Spring has finally arrived, and the running season has begun. Perhaps you have already tied up your running shoes, and hit the road a couple of times? But one thing is getting started, to keep going over the summer is something else.
Our running experts, Mathilde Have and Line Kremmer have put together 8 great tips on how best to get your running season started, and stay motivated to run during the summer months – including when you are on holiday.
- Accept your starting point
“You don’t have to be great to start, you have to start to be great”
Regardless of your current running level or experience, it is important to accept your starting point, in order to achieve the best possible success with your training. Perhaps you have not been the best at getting out there in your running clothes over the winter months, but fear not – it is never too late to start or resume your running career.
- Structure your workout
Running is a practical, time efficient, cheap and flexible way of exercising, and can be practiced anytime, anywhere. All you need is a pair of running shoes and some clothes for running. But just as accessible as this flexible way of exercising is, just as easy it can be to skip a training session. Therefore, you should structure your training, and make sure to hit the road on regular times of the day every week.
- Make running a habit
A habit is an automatic action, and something we do with effortless and minimal mental action. Until running becomes a habit for you, it is a choice that you actively have to make before each run. The more often and regularly you run, the more automatic routines you will establish, and the easier it will become to get it done with less energy consumption. It takes hard work to make running a habit – it takes motivation!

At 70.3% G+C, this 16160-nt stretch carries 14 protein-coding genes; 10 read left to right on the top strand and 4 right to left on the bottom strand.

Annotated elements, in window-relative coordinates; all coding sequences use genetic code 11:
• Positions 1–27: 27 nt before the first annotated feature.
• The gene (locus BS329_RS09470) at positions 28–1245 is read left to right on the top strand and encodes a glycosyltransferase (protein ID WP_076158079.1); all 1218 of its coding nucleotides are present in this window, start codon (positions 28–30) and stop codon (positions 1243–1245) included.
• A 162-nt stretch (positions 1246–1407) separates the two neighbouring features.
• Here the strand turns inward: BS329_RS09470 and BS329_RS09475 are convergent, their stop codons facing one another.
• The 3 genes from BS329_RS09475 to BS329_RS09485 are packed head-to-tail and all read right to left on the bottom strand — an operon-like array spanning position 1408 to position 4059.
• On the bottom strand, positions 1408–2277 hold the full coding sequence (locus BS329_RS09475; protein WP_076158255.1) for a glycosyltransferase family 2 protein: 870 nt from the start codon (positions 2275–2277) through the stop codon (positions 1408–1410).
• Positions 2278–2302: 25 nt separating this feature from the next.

- “Social Running” – make running dates
The feeling of community creates an extra dimension to your running. One of the most effective motivation factors is other people. We find it easier to let our self down, than to let others down. When someone else is waiting for you, it will be much easier for you to get out the door. Therefore, you should find a local running club or running buddy, and make regular running dates. It also enhances the joy of running when you are doing it together.
- Set a goal
Make it crystal clear what you wish to get out of running: A healthier life with more exercise? Being able to run faster or longer? Completing a new distance? Once you have set your goal, create a plan for how you intend to reach it.
“A goal without a plan is just a wish”. If the final goal is far out in the future, you might have to set some intermediate goals along the way to the final goal.
- Register for running events and races
An obvious goal is to register for a race or running evet, and training for this.
The summer months are full of races in different countries, cities and terrains, and they have a great mix of distances.
- Mix up your running and make each run an experience
Your run probably often starts from your front door, and takes place in the same environment within the same radios. On days where you might have a little extra time, you should grab your bike or car, and drive somewhere different to run, for example in a forest or on a beach. Changing up your training and environments will make it more fun and easy to get out there.
- Bring your running shoes on the go – and on your holiday
Always have your running outfit within reach, as this makes it easier to keep up your training, no matter where you might be. Also, pack it in your suitcase as you are travelling for holiday.
How do you best enjoy your holiday? Instead of thinking: “Now I have some time off and can finally relax” you should be thinking: “Now I have some time off and plenty of time to run”.
Use your runs to relax and unwind, and take advantage of the possibilities of running in new and exciting environments.
“We love to explore the world in our running shoes” – Do you?
[su_box title=“About Mathilde and Line“]Mathilde:
Master Student in Science of Public Health
13 years of running
M.Sc. in Humanities and Social Sport Science, minored in Psychology.
10 years of running
Certified running coach[/su_box]
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